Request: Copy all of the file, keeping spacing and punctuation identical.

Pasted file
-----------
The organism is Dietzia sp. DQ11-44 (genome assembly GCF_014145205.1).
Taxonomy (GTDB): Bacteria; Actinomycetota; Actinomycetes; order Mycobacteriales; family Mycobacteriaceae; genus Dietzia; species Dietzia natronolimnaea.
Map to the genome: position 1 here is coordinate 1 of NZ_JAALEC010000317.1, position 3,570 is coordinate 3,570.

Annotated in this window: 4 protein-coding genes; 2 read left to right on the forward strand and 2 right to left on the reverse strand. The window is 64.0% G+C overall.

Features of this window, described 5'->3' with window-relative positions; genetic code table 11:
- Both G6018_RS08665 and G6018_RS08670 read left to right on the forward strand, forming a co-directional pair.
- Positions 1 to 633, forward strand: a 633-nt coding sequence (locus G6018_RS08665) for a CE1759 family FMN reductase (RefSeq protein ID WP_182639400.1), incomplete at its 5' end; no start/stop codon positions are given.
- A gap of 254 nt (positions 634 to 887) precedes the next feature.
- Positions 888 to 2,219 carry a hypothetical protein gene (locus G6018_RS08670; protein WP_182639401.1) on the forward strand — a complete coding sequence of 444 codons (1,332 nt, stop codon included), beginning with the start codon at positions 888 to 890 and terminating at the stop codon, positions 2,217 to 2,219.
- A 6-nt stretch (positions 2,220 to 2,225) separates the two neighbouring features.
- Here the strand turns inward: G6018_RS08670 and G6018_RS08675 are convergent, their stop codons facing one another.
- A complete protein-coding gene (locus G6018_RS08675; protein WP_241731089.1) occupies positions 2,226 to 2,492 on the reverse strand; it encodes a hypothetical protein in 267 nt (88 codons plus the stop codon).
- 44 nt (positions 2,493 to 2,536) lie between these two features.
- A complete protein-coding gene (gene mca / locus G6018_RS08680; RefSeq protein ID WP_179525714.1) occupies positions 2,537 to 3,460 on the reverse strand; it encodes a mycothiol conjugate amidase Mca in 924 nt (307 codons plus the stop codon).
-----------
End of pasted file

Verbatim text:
The organism is Dietzia sp. DQ11-44 (genome assembly GCF_014145205.1).
Taxonomy (GTDB): Bacteria; Actinomycetota; Actinomycetes; order Mycobacteriales; family Mycobacteriaceae; genus Dietzia; species Dietzia natronolimnaea.
Map to the genome: position 1 here is coordinate 1 of NZ_JAALEC010000317.1, position 3,570 is coordinate 3,570.

Annotated in this window: 4 protein-coding genes; 2 read left to right on the forward strand and 2 right to left on the reverse strand. The window is 64.0% G+C overall.

Features of this window, described 5'->3' with window-relative positions; genetic code table 11:
- Both G6018_RS08665 and G6018_RS08670 read left to right on the forward strand, forming a co-directional pair.
- Positions 1 to 633, forward strand: a 633-nt coding sequence (locus G6018_RS08665) for a CE1759 family FMN reductase (RefSeq protein ID WP_182639400.1), incomplete at its 5' end; no start/stop codon positions are given.
- A gap of 254 nt (positions 634 to 887) precedes the next feature.
- Positions 888 to 2,219 carry a hypothetical protein gene (locus G6018_RS08670; protein WP_182639401.1) on the forward strand — a complete coding sequence of 444 codons (1,332 nt, stop codon included), beginning with the start codon at positions 888 to 890 and terminating at the stop codon, positions 2,217 to 2,219.
- A 6-nt stretch (positions 2,220 to 2,225) separates the two neighbouring features.
- Here the strand turns inward: G6018_RS08670 and G6018_RS08675 are convergent, their stop codons facing one another.
- A complete protein-coding gene (locus G6018_RS08675; protein WP_241731089.1) occupies positions 2,226 to 2,492 on the reverse strand; it encodes a hypothetical protein in 267 nt (88 codons plus the stop codon).
- 44 nt (positions 2,493 to 2,536) lie between these two features.
- A complete protein-coding gene (gene mca / locus G6018_RS08680; RefSeq protein ID WP_179525714.1) occupies positions 2,537 to 3,460 on the reverse strand; it encodes a mycothiol conjugate amidase Mca in 924 nt (307 codons plus the stop codon).